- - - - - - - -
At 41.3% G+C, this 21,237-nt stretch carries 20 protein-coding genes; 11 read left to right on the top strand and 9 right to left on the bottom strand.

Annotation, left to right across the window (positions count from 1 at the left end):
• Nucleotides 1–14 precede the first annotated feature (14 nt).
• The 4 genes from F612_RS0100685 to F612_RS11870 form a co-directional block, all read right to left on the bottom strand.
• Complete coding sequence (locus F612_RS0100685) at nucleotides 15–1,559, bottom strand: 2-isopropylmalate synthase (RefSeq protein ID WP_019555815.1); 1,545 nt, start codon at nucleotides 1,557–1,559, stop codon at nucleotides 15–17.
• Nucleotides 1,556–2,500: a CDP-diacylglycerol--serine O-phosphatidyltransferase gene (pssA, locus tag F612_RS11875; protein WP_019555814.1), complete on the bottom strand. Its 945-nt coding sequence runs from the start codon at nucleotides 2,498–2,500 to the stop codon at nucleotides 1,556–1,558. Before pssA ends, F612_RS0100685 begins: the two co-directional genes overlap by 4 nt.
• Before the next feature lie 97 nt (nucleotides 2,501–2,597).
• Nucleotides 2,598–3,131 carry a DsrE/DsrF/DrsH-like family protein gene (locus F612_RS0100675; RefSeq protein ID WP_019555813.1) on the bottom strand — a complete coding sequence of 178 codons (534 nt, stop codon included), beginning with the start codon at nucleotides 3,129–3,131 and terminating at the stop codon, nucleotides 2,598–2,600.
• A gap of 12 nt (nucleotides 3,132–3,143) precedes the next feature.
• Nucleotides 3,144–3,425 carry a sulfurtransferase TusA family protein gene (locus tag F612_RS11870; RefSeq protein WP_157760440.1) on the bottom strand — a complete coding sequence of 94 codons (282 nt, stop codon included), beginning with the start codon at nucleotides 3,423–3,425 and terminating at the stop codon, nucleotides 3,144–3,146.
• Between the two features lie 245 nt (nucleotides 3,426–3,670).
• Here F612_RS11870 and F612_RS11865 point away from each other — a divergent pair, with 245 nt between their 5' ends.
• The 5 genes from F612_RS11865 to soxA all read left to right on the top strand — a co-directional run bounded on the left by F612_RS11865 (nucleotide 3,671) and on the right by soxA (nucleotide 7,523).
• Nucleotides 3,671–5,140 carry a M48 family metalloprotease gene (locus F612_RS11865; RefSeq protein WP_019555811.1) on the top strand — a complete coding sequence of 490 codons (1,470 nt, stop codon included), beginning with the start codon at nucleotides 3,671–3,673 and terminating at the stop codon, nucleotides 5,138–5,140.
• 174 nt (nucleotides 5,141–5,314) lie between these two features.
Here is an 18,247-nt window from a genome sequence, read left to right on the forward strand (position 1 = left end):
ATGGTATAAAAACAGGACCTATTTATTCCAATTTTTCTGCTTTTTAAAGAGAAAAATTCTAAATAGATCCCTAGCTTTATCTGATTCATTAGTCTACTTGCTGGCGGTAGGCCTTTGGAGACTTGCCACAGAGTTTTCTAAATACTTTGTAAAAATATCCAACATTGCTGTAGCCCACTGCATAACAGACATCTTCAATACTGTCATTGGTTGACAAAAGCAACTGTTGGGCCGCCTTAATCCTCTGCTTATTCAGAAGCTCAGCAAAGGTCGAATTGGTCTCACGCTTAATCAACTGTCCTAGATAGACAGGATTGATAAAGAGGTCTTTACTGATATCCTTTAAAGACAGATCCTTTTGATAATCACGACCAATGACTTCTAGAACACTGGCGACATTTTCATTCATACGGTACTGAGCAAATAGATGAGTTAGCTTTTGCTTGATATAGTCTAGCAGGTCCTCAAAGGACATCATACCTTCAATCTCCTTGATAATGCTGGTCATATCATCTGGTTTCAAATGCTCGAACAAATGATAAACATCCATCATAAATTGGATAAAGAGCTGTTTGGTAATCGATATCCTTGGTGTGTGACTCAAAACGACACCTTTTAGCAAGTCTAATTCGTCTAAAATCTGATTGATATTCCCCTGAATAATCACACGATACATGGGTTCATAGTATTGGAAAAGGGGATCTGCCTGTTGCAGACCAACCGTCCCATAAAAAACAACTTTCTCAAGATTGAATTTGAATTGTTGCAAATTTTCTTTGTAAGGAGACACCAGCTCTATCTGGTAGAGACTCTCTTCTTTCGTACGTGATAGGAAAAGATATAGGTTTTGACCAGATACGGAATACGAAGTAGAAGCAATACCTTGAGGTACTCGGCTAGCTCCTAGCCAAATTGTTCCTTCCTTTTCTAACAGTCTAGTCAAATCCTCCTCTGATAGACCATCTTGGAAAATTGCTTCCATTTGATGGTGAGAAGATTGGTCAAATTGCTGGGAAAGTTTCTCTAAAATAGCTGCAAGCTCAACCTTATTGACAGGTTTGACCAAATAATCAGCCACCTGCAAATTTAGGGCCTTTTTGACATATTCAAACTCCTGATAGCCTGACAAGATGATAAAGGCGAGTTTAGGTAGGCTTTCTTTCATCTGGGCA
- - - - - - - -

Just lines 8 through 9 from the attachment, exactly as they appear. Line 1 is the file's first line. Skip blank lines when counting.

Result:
• Nucleotides 2,598–3,131 carry a DsrE/DsrF/DrsH-like family protein gene (locus F612_RS0100675; RefSeq protein ID WP_019555813.1) on the bottom strand — a complete coding sequence of 178 codons (534 nt, stop codon included), beginning with the start codon at nucleotides 3,129–3,131 and terminating at the stop codon, nucleotides 2,598–2,600.
• A gap of 12 nt (nucleotides 3,132–3,143) precedes the next feature.